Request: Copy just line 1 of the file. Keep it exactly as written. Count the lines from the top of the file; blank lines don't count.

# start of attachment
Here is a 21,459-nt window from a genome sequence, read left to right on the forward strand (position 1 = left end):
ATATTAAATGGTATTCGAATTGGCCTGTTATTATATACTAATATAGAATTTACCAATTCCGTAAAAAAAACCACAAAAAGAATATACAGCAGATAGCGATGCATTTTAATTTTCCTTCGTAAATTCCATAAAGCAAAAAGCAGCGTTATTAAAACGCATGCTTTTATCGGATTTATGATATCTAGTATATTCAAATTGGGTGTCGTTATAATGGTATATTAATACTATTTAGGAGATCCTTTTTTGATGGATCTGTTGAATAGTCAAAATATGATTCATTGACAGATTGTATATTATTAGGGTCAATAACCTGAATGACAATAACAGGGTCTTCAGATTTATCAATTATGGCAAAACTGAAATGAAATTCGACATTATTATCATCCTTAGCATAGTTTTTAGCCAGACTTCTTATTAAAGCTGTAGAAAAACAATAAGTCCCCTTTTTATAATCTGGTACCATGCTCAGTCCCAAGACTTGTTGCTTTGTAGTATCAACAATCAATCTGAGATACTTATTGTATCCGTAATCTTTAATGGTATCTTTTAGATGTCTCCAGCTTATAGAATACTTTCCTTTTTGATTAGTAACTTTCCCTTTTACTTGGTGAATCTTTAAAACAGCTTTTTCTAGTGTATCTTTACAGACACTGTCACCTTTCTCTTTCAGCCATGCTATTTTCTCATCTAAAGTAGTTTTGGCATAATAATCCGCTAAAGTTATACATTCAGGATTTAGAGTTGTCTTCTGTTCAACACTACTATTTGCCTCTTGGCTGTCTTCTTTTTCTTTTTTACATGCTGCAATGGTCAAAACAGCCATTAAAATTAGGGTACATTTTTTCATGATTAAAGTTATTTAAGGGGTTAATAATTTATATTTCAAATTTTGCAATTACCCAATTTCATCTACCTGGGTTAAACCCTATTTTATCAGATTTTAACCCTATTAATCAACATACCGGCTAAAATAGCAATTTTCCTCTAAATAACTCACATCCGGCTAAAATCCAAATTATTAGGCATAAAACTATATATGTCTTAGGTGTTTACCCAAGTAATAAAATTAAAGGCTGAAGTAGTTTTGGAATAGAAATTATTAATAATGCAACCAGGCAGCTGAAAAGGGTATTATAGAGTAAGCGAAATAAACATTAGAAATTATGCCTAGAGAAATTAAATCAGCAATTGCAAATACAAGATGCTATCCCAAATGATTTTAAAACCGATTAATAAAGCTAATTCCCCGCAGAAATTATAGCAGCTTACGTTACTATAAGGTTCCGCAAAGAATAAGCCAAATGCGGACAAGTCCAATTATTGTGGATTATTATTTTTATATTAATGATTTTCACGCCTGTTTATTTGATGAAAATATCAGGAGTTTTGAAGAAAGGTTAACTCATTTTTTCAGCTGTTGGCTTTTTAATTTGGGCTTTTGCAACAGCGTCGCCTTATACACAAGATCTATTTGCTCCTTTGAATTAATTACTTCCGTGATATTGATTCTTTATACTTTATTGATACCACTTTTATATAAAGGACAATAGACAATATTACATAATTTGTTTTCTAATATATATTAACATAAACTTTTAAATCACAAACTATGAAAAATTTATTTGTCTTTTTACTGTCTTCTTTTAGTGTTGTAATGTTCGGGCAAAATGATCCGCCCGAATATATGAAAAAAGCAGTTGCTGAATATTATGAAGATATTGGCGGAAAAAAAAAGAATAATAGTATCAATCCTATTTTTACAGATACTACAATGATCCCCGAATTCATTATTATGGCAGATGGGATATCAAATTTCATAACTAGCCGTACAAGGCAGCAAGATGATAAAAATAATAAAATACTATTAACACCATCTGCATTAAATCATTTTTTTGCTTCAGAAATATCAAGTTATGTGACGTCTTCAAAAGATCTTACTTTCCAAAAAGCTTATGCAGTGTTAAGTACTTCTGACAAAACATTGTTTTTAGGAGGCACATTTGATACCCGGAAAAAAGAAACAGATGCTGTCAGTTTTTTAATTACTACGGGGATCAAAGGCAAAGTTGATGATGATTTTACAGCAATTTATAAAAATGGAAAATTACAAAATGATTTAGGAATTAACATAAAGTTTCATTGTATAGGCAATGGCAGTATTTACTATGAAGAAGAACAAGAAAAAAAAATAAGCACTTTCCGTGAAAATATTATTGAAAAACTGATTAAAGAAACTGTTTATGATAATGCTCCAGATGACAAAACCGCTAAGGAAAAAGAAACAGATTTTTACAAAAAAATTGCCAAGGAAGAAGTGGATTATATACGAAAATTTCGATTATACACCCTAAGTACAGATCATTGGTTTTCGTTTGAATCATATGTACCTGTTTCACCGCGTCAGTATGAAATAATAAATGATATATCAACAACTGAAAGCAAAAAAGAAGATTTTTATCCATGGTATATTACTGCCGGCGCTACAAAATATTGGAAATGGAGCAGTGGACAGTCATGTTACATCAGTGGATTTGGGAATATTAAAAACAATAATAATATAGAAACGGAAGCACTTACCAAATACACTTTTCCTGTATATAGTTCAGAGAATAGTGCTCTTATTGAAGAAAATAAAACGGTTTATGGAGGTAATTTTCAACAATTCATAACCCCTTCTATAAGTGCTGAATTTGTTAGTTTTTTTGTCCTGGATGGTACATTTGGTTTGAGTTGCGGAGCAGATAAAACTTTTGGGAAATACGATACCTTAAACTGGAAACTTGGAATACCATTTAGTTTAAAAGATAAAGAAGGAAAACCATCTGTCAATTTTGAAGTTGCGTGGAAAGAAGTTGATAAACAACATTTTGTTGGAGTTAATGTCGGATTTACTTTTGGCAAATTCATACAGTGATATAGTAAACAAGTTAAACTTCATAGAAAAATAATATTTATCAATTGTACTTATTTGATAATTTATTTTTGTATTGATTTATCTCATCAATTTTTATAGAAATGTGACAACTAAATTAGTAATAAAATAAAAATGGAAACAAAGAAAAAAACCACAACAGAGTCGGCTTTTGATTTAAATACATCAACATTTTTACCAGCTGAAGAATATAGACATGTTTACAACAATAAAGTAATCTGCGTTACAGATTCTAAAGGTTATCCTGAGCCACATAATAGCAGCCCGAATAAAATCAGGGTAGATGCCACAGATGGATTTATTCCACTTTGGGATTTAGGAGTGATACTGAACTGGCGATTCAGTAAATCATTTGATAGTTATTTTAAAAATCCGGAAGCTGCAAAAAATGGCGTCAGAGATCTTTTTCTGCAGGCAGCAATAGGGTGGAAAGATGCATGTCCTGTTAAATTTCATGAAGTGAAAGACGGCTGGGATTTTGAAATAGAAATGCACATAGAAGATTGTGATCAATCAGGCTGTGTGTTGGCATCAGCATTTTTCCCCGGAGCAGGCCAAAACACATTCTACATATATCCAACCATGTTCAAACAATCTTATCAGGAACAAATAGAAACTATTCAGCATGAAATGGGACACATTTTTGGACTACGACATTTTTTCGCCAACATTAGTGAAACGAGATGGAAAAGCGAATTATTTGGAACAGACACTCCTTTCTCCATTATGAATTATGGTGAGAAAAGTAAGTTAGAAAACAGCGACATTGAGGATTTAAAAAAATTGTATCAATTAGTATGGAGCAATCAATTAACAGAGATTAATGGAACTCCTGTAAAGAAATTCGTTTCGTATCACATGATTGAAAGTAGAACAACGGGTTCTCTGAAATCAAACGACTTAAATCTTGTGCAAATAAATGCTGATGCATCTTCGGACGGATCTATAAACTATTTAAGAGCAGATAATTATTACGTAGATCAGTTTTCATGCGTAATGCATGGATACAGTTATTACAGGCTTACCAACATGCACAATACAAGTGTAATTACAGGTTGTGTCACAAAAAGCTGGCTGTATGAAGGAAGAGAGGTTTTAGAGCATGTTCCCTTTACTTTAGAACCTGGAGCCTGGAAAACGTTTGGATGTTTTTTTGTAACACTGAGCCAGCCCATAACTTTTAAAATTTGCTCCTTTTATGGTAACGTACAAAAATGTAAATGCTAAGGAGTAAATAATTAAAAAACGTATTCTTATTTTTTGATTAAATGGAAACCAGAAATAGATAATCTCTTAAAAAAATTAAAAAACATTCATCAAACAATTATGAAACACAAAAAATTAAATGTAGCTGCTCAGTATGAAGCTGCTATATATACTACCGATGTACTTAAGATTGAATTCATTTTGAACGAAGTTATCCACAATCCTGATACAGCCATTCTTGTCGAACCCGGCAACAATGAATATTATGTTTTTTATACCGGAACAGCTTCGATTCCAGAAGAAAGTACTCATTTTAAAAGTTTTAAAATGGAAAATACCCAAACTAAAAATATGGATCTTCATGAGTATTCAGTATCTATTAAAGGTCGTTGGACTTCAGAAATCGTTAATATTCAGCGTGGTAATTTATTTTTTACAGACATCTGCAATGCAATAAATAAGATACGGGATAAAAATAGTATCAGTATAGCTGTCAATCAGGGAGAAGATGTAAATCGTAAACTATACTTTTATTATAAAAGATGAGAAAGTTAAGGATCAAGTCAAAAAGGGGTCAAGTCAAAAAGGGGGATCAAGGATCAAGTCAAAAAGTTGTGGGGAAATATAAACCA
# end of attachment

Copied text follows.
Here is a 21,459-nt window from a genome sequence, read left to right on the forward strand (position 1 = left end):